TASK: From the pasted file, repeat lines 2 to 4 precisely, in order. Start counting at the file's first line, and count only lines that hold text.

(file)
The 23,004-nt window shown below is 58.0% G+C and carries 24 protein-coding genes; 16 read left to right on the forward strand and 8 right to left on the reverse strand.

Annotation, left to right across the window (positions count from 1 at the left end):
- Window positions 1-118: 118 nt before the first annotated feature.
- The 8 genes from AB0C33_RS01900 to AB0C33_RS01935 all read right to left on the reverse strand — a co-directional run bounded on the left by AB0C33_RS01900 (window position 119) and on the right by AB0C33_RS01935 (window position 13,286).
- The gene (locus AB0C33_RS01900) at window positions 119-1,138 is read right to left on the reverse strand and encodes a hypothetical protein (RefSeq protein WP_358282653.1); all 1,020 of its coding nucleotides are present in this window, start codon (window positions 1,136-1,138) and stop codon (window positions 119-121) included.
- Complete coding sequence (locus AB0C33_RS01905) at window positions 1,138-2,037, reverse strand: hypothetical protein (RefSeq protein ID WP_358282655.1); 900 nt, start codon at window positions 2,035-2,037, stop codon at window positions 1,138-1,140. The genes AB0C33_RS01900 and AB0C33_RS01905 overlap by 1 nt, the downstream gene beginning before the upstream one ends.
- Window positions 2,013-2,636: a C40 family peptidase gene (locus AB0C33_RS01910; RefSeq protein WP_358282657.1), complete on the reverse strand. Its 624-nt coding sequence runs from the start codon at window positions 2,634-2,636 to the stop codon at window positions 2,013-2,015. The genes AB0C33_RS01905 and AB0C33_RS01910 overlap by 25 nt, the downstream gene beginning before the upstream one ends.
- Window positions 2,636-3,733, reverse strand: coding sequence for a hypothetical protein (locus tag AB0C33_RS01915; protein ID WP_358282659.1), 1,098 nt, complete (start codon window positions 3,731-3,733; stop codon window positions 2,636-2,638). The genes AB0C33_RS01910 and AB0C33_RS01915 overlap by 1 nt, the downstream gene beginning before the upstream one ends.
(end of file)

Annotation, left to right across the window (positions count from 1 at the left end):
- Window positions 1-118: 118 nt before the first annotated feature.
- The 8 genes from AB0C33_RS01900 to AB0C33_RS01935 all read right to left on the reverse strand — a co-directional run bounded on the left by AB0C33_RS01900 (window position 119) and on the right by AB0C33_RS01935 (window position 13,286).